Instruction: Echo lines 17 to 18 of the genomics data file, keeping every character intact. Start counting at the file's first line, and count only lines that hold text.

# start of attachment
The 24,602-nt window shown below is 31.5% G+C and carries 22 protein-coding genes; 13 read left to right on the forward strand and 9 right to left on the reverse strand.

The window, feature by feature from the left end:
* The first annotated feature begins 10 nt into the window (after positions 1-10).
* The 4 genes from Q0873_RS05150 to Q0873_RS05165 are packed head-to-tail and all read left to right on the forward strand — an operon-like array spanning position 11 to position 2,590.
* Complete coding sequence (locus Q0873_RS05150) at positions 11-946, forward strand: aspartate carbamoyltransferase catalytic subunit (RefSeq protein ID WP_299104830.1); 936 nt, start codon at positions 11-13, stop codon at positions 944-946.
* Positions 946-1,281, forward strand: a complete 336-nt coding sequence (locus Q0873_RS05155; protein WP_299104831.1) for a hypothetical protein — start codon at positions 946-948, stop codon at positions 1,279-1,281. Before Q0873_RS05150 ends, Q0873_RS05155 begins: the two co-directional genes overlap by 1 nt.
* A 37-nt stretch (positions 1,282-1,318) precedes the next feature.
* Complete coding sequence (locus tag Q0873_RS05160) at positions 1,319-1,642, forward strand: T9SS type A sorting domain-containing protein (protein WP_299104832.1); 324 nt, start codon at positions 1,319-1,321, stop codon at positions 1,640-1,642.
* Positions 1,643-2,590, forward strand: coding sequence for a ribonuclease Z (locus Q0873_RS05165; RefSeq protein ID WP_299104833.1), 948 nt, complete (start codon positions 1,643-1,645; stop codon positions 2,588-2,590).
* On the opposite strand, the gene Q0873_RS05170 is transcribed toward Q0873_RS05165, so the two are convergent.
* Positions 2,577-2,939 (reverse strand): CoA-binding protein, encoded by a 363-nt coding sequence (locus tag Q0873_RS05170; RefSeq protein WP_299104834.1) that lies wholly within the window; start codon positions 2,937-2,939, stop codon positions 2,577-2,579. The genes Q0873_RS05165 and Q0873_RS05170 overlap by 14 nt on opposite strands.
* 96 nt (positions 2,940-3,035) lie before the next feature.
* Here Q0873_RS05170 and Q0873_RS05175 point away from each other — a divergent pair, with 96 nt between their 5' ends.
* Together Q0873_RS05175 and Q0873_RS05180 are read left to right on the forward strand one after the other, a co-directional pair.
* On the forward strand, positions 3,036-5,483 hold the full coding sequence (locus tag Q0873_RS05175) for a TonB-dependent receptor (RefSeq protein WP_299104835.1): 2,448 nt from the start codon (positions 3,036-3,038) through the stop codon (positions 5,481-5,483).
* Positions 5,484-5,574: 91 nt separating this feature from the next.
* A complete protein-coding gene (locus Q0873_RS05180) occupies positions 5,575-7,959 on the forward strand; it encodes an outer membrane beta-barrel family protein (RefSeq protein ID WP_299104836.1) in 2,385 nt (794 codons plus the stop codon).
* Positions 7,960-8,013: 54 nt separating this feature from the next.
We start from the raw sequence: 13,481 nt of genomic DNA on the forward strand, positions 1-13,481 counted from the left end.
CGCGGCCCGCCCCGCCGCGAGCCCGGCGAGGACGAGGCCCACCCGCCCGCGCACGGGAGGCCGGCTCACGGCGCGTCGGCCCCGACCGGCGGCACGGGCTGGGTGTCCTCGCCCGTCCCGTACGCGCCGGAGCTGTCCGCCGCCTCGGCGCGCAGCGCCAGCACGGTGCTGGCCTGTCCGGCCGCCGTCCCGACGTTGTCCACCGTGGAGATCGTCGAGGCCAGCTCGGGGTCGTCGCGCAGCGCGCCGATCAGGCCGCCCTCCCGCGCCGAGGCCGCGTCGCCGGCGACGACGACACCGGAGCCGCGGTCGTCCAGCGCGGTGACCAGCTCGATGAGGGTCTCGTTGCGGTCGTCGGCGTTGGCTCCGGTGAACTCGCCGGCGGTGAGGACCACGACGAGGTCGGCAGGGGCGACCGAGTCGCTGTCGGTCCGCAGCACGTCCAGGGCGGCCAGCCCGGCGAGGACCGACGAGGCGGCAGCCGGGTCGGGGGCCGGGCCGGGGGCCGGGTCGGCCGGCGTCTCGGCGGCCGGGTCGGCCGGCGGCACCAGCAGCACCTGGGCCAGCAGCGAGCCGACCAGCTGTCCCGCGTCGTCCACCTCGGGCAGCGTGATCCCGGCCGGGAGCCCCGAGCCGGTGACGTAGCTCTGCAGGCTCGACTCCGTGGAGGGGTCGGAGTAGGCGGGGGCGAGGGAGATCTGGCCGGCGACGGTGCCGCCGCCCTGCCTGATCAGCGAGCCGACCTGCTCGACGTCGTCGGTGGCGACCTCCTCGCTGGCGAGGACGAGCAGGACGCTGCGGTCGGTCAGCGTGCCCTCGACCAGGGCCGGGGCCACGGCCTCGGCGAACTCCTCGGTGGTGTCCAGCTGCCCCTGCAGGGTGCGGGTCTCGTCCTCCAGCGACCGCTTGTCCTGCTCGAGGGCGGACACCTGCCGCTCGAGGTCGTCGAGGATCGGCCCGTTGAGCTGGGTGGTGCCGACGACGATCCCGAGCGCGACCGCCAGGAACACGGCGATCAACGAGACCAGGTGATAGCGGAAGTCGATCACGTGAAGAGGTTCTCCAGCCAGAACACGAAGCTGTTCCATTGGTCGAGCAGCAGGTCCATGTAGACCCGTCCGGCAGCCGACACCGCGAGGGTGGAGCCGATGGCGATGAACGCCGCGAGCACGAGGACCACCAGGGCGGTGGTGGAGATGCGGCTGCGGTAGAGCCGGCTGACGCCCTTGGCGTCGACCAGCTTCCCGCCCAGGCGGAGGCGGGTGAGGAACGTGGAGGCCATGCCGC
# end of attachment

* A complete protein-coding gene (locus Q0873_RS05180) occupies positions 5,575-7,959 on the forward strand; it encodes an outer membrane beta-barrel family protein (RefSeq protein ID WP_299104836.1) in 2,385 nt (794 codons plus the stop codon).
* Positions 7,960-8,013: 54 nt separating this feature from the next.